- By Susan Barber Lindquist
New NIH consortium to streamline clinical trials for Alzheimer’s disease, related dementias
ROCHESTER, Minn. — A new clinical trials consortium funded by the National Institutes of Health (NIH) is expected to accelerate and expand research into therapies that treat or prevent Alzheimer’s disease and related dementias.
Called the Alzheimer’s Clinical Trial Consortium, the cooperative agreement awarded today is expected to total $70 million over five years, pending the availability of funds.
The consortium will be led jointly by research teams from Mayo Clinic; University of Southern California, San Diego; and Harvard University-affiliated Brigham and Women’s Hospital and Massachusetts General Hospital. The National Institute on Aging will provide scientific input.
“For Alzheimer’s research to continue to advance, and help patients and families faced with this devastating disease, scientists must be able to implement early intervention and prevention studies,” says Ronald Petersen, M.D., Ph.D., co-principal investigator of the consortium, director of the Alzheimer’s Disease Research Center, Mayo Clinic, and the Mayo Clinic Study of Aging, and also the Cora Kanow Professor of Alzheimer’s Disease Research.
“This consortium will help researchers recruit clinical trial participants and eliminate logistical roadblocks that scientists face. Together, we can do more to tackle this complex disease.”
Alzheimer's disease affects as many as 5.3 million people in the U.S. age 65 and older, says the NIH. Without effective intervention, that number is projected to rise to between 11 to 16 million by 2050.
The consortium’s leadership team also includes Paul Stephen Aisen, M.D., principal investigator and director of the Alzheimer's Therapeutic Research Institute, University of Southern California, and Reisa A. Sperling, M.D., co-principal investigator and director of the Center for Alzheimer Research and Treatment, Brigham and Women’s Hospital.
“This nationwide collaboration will move us closer toward techniques to prevent Alzheimer’s disease,” Dr. Aisen says. “Perhaps, one day, we’ll be able to do a blood draw to identify individuals in need of preventive measures to stave dementia and Alzheimer’s disease. We’re not there yet, but we’ve had many promising studies that have provided breadcrumbs on how to get there.”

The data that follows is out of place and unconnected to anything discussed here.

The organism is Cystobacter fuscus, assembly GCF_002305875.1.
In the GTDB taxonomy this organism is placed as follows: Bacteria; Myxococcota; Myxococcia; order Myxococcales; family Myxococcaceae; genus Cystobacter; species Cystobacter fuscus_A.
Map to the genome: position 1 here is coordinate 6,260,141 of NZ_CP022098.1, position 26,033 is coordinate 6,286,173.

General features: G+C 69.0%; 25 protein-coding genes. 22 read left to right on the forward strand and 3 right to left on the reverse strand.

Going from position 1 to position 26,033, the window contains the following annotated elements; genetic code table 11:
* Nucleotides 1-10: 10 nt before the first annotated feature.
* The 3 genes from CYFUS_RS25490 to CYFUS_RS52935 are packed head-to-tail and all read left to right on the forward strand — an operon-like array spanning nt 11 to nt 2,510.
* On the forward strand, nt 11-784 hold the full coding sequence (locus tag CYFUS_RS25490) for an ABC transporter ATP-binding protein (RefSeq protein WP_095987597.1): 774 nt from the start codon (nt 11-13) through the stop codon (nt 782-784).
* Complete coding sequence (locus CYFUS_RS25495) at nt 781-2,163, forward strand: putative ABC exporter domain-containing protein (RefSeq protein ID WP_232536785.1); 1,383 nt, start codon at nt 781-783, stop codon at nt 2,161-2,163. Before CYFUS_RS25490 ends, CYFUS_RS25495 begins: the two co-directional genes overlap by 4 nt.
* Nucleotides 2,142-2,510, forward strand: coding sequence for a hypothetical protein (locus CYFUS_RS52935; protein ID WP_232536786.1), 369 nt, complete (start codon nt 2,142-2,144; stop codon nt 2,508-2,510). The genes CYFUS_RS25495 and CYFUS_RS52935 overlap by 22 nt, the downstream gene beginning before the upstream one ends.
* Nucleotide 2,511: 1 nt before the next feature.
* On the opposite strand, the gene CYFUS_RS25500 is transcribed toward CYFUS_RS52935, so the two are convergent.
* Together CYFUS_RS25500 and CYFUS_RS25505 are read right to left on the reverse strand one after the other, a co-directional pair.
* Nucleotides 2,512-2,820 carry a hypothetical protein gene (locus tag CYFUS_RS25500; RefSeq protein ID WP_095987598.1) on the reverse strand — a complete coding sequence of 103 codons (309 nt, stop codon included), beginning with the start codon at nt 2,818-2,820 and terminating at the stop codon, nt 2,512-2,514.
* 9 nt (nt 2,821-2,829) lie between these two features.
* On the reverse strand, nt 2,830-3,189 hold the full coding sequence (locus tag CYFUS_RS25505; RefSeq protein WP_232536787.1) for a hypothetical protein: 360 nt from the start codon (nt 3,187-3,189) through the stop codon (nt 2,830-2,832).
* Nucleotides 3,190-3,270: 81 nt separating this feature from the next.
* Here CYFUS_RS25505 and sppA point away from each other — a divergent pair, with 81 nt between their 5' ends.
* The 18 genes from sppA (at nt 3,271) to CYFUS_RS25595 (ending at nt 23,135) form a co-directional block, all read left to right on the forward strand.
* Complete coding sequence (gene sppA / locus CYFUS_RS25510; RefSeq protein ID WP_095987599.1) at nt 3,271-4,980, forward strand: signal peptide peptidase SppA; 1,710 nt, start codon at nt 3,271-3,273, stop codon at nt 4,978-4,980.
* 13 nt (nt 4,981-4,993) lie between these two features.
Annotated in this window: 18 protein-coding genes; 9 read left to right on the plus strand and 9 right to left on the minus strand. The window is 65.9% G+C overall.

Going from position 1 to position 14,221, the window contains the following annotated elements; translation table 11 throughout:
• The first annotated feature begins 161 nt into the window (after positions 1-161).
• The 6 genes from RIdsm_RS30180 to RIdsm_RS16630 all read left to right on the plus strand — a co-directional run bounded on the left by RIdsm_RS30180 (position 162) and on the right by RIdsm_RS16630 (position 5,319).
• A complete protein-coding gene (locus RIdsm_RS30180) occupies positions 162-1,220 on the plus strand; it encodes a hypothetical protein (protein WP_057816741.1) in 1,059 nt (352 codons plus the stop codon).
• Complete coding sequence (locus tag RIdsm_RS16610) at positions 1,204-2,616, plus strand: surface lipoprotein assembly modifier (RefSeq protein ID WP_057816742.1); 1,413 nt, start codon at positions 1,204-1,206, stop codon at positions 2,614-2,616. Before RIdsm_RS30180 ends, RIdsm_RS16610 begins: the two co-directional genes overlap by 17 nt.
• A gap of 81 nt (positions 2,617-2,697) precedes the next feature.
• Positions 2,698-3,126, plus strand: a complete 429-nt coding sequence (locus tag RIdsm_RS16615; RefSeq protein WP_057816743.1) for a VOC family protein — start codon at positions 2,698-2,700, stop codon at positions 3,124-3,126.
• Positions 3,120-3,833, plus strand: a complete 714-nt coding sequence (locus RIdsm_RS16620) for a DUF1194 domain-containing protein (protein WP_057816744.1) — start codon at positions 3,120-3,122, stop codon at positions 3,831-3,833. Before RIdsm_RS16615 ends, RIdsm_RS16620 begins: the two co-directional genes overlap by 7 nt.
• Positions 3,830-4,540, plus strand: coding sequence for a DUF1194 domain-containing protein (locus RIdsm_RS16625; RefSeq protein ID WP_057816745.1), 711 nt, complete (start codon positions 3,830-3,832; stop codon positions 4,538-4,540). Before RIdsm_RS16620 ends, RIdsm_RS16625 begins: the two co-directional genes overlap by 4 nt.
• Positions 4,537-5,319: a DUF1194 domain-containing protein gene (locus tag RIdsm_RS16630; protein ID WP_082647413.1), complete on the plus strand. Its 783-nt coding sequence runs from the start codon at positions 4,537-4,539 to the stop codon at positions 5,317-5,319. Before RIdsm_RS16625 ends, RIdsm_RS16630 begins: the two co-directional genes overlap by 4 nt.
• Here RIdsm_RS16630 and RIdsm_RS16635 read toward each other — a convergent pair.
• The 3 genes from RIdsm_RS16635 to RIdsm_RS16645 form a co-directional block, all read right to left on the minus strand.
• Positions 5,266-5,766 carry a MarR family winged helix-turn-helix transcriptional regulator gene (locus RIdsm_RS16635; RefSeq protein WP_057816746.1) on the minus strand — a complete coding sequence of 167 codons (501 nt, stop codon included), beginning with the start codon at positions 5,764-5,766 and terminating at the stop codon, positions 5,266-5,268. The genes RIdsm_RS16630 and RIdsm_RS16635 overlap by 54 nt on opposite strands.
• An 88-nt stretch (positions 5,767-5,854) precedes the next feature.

Clinical trials can require screening thousands of volunteers to identify eligible participants, which can consume time and resources. The consortium will offer shared support services, enabling researchers to manage and analyze large amounts of data, and recruit participants from diverse backgrounds.
“We must overhaul our current recruitment strategies for clinical trials, particularly to improve the diversity of our study participants and to reach people who do not yet have symptoms of Alzheimer’s disease for inclusion in future prevention trials,” Dr. Sperling says.
The consortium will share data, software and biologic samples, such as blood, tissue and cerebrospinal fluid. The initial network will include 35 clinical trial sites nationwide. More sites may be added later, the NIH says. During the five-year award period, it is anticipated the consortium will have the capacity to handle five to seven trials across the full spectrum of Alzheimer’s and related dementias — from prevention initiatives to combination trials for advanced symptomatic stages.
“We have reached a critical juncture in Alzheimer’s and related dementias research, with new and exciting opportunities to build upon what we have learned,” says Richard Hodes, M.D., director, National Institute on Aging. “The [consortium] will provide vital infrastructure, centralized resources and shared expertise to help us more rapidly and optimally test new treatments.”
Mayo Clinic investigators have been at the forefront of developing medical imaging methods that identify biomarkers for Alzheimer's disease, as well as participating in basic research and clinical trials, studying potentially new therapeutics.
“The huge public health impact of Alzheimer’s affects all of us in some way — economically, socially, emotionally,” says Dr. Petersen. “We truly hope this consortium will fill a desperate need in the field of Alzheimer’s research and help foster a breakthrough in prevention or treatment to slow disease progression.”
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Susan Barber Lindquist, Mayo Clinic Public Affairs, 507-284-5005, firstname.lastname@example.org